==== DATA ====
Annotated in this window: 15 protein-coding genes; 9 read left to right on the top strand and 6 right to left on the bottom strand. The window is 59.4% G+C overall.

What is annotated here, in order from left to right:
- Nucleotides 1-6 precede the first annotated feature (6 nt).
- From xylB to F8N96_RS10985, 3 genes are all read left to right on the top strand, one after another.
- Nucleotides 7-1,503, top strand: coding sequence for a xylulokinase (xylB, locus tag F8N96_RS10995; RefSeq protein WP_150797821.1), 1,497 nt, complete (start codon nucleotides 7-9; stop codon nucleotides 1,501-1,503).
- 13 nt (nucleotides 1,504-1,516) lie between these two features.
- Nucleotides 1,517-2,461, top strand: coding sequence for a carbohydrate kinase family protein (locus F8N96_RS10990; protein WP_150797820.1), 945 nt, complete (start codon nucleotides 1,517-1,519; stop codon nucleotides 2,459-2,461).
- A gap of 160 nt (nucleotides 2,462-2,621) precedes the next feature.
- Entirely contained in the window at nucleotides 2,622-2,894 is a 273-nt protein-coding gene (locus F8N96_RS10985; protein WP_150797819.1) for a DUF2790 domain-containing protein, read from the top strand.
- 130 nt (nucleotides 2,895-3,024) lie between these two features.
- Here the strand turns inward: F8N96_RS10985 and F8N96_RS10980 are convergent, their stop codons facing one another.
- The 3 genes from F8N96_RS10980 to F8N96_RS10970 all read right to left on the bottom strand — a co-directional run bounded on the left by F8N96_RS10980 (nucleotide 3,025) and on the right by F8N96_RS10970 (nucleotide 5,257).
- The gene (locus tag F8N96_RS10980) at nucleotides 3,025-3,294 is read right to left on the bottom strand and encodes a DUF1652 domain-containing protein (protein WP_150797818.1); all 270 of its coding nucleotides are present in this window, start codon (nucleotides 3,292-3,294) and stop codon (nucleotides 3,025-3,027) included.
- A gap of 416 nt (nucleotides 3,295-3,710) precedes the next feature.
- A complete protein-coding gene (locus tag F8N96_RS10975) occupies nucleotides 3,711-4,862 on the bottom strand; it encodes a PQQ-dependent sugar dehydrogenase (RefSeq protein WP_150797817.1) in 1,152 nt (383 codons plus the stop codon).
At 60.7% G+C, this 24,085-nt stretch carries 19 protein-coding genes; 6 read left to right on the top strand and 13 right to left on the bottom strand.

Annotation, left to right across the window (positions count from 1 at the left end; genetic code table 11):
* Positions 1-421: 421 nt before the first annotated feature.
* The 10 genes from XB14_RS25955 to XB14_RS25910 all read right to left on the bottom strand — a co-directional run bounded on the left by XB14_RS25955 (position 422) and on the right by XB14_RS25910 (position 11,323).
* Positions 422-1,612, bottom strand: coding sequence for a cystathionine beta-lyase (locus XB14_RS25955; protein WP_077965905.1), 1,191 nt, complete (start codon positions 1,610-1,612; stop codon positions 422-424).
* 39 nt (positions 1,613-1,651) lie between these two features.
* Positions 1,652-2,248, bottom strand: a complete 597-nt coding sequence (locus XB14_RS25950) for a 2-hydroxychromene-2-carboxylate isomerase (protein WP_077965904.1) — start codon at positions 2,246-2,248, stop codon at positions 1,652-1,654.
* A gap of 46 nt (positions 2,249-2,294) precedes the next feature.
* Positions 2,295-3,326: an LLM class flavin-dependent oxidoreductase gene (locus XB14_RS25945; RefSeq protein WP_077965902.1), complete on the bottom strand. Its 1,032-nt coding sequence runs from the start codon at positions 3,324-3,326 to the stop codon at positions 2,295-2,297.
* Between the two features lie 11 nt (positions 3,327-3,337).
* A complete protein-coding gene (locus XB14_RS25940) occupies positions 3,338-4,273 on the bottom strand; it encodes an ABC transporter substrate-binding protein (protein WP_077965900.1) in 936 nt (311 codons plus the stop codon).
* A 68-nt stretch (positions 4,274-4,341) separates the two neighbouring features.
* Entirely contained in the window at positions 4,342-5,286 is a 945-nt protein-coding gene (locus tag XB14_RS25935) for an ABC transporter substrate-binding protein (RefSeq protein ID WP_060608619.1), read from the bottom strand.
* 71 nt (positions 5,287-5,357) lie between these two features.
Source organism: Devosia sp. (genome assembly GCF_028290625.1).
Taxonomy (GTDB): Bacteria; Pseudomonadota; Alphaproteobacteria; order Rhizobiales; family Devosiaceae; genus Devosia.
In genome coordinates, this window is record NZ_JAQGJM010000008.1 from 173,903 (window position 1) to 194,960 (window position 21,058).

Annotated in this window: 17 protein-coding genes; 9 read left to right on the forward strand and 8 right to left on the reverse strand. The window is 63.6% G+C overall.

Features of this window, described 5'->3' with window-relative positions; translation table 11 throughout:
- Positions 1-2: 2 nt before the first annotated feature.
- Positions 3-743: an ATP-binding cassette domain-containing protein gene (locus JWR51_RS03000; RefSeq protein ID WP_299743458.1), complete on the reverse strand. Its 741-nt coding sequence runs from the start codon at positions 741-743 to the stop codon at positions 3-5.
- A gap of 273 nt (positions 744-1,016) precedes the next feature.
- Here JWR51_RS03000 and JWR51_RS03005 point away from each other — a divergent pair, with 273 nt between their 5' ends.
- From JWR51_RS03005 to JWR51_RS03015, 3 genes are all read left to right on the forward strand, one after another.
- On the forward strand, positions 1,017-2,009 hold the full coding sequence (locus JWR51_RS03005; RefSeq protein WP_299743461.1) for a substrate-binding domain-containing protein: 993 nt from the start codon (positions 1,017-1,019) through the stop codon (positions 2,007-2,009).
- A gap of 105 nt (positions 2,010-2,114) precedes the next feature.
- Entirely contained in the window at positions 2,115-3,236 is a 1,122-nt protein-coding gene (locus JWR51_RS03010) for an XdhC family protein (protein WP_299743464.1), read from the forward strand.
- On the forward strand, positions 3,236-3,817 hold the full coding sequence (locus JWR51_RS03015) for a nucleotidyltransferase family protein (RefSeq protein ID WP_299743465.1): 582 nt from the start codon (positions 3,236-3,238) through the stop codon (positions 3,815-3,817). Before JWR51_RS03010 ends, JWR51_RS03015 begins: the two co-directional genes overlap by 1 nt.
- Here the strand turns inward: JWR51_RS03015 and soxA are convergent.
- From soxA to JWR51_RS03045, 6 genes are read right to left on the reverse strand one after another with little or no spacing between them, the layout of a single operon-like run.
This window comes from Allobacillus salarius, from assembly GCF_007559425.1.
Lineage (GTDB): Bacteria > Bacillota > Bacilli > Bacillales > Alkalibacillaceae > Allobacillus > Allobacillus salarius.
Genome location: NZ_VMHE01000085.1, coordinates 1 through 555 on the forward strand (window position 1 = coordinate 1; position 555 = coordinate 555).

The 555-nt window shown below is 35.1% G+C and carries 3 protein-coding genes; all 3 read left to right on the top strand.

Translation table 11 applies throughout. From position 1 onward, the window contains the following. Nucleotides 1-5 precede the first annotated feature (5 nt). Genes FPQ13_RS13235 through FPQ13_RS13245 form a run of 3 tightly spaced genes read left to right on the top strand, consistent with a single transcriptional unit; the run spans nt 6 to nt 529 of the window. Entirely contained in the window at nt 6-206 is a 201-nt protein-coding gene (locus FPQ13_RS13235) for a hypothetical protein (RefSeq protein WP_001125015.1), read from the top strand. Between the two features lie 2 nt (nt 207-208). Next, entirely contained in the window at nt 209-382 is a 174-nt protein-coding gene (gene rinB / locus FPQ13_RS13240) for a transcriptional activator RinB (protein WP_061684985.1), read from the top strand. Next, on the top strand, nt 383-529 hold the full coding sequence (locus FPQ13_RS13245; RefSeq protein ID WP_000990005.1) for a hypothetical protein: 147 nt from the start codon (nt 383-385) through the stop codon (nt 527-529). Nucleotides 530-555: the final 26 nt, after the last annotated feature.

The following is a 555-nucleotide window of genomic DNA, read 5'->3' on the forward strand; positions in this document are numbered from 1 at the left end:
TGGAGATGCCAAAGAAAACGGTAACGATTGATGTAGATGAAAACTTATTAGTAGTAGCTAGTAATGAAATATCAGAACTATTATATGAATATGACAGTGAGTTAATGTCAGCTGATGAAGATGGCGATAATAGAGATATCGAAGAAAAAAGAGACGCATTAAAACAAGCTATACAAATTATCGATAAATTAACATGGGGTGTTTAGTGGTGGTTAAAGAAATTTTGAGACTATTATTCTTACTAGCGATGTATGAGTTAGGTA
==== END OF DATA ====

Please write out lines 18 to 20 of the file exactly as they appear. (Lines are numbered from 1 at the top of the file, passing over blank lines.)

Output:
* Positions 1-421: 421 nt before the first annotated feature.
* The 10 genes from XB14_RS25955 to XB14_RS25910 all read right to left on the bottom strand — a co-directional run bounded on the left by XB14_RS25955 (position 422) and on the right by XB14_RS25910 (position 11,323).
* Positions 422-1,612, bottom strand: coding sequence for a cystathionine beta-lyase (locus XB14_RS25955; protein WP_077965905.1), 1,191 nt, complete (start codon positions 1,610-1,612; stop codon positions 422-424).